Commonly known as Seasonal Affective Disorder (SAD), nearly 10 million Americans suffer each year from seasonal depression and another 10 to 20% may have a mild case of SAD. When the days get colder and shorter, the impact of less sunlight can directly affect the mood of many individuals.
Some experts believe that mental distress is caused by two specific chemicals in the brain, serotonin, and melatonin. These two chemicals play a big role in regulating our sleep-wake cycles, mood, and energy levels. But when there are long hours of darkness, it can increase levels of melatonin and decrease levels of serotine, leading to a biological imbalance and depression. Women between the ages of 18 and 45 with a history of depression are more likely to experience SAD, and about 80% of SAD suffers are women of child-bearing age. Those with a history of depression and those with a family history of SAD are also more prone to mental illness. If you’ve ever struggled with severe depression in the wintertime, here are five warning signs that may indicate it’s time to seek treatment.
1. Your Mood Changes
Seasonal depression is much more than the “winter blues.” It’s not just a sadness that the holidays or vacation are over and it’s time to head back to work. It’s far more serious. In many ways, it can feel like a fog that sets in from November until April. If you notice your mood changes every year at the same time, it’s a good indication that you may suffer from seasonal depression. If you are feeling sad or have an irritable mood for at least two weeks during the winter months, this could be a warning sign. In addition to sadness, you may also have a feeling of hopelessness, worthlessness, and low energy. You may be inclined to be critical of yourself, be more sensitive to criticism, and get upset much faster than any other time of the year.
Although light therapy, Vitamin D supplements, and getting outdoors during the day can help improve your mood, they won’t completely solve seasonal depression. If you notice your mood interferes with your daily ability to function, it could be time to seek help. Only a licensed counselor can diagnose Seasonal Affective Disorder, so don’t wait to seek help. The winter is long and will only seem longer with depression. Schedule a meeting with a therapist so you can enjoy all that wintertime and life has to offer.
2. Little or No Energy or Motivation
When the sun is shining it’s naturally easier to have a little extra pep in your step. But on cold, dark, winter days, energy levels can fall. That is completely normal. Many of us would rather hide away under a warm blanket in the winter than be out and about in the wind and snow. But when little or no energy leads to a feeling of hopelessness, the combination can be startling. Low energy, tiredness, no motivation, and an unexplained feeling of fatigue are all symptoms of SAD. If you find that you don’t want to get off the couch or are not motivated to get out of bed, it might be time to seek a therapist for treatment.
3. Difficulty Concentrating
Those with SAD may find that they can’t concentrate on their schoolwork or at work. Their grades may fail, or poor performance at work could mean missed deadlines, lost sales, and angry clients. They may be more forgetful and have to ask the same questions over again. Those around them may start to wonder if the person is okay and become concerned by a change in their behavior. Too much sleep from seasonal depression can have a detrimental effect on the brain, leading to difficulty concentrating, a reduction in cognitive abilities, and a decline in reasoning skills.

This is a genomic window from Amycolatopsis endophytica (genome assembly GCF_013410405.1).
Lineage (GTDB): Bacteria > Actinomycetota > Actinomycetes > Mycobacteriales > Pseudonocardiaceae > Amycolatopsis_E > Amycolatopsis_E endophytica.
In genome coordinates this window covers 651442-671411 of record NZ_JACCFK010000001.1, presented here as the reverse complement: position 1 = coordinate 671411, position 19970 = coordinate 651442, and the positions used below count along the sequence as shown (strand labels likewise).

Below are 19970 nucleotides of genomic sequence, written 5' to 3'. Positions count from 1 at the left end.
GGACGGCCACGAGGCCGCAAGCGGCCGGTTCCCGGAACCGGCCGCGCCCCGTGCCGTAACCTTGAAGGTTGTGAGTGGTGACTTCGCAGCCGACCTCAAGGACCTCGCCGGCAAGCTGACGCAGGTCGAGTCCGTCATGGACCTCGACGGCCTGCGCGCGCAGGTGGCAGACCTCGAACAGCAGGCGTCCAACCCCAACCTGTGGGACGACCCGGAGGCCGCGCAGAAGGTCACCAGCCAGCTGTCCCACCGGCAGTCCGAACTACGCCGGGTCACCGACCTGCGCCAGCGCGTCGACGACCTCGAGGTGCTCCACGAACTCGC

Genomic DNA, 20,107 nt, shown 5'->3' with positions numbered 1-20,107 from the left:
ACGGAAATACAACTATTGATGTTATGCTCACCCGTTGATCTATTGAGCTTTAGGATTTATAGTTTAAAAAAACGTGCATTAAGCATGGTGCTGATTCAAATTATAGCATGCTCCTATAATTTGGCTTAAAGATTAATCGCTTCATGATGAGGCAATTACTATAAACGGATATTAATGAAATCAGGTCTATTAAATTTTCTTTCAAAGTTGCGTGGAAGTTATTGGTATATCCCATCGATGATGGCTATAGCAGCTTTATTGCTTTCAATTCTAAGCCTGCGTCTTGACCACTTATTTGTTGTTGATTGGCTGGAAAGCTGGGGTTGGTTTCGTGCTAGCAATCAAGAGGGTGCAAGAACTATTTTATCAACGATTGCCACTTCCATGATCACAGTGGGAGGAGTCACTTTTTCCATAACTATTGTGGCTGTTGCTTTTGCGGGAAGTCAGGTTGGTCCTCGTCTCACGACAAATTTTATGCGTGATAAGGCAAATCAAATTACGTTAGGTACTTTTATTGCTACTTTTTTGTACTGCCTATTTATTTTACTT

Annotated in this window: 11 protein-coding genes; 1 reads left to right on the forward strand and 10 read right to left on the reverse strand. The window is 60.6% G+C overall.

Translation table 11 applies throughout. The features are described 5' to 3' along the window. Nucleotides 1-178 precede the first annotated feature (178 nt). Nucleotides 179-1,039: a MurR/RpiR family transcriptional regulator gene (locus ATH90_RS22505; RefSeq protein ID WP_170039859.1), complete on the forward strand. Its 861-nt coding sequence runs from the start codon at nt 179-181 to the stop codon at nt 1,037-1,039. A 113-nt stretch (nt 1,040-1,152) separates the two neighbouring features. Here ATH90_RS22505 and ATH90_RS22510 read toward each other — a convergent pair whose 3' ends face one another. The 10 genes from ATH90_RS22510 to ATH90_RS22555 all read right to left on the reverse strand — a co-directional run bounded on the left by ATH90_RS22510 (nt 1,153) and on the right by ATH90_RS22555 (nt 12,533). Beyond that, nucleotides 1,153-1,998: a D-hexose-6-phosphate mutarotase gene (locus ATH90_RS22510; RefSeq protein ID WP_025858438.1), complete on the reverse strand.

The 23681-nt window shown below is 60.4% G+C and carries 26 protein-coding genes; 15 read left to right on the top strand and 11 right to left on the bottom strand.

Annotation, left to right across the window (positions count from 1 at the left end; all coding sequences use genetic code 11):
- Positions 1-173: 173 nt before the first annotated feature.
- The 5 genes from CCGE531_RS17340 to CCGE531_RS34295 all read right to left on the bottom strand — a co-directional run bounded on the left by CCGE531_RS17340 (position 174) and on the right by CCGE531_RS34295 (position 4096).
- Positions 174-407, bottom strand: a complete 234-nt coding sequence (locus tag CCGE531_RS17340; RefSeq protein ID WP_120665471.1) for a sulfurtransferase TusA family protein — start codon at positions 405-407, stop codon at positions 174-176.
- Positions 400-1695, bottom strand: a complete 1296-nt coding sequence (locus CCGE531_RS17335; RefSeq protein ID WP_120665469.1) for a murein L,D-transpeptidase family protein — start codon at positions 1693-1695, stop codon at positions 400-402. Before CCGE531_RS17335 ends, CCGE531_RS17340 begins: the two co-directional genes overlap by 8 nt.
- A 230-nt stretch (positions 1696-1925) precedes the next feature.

4. Changes in Eating and Sleeping Habits
A lack of motivation and a feeling like there is no purpose to get out of bed may be the reason why a person with seasonal depression sleeps more than normal. Excessive sleeping can make it hard for a student or employee to get up for work on time, leading to more problems at school or work. The optimal amount of sleep to keep your brain functioning well and performing at its best is seven to eight hours every night. Those who regularly sleep more will more than likely have impaired concentration, judgment, and overall performance.
Additionally, a person with season depression may crave and seek out sugary snacks and drinks. The more carbs a person eats, the more insulin their body releases. This promotes amino acid absorption, leaving tryptophan in the blood. Carbs also cause the body to naturally make serotonin – that same “feel good” feeling that the hormone produces. Because of that, those with seasonal depression may overeat “comfort foods,” which can lead to weight gain during the wintertime. Feelings of self-doubt, worthlessness, and self-criticism can be exacerbated by weight gain.
5. Lack of Enjoyment or Socializing
People with SAD spend less time doing the things they once enjoyed. This includes going out with friends, participating in social activities and extracurricular opportunities. They simply don’t want to be social or engage with others. Fatigue and lack of self-confidence play a large role in their disinterest in social events. Those with seasonal depression also feel as though they don’t do things as well as they used to, which makes them feel guilty or as if doing anything isn’t satisfying. Their overall lack of interest in life is a sign that they have seasonal depression. Studies show that maintaining healthy relationships can play a key role in supporting mental health and may aid in overcoming the isolation that comes with depression. When you are mentally ill, feelings of self-doubt, isolation, and anxiety can be overwhelming, but caring friends can help those struggling to get the help they need.
If you are experiencing any of these signs, it may be time to get help. Find a mental health professional to help you cope; it is easier than you think, so take the first step today.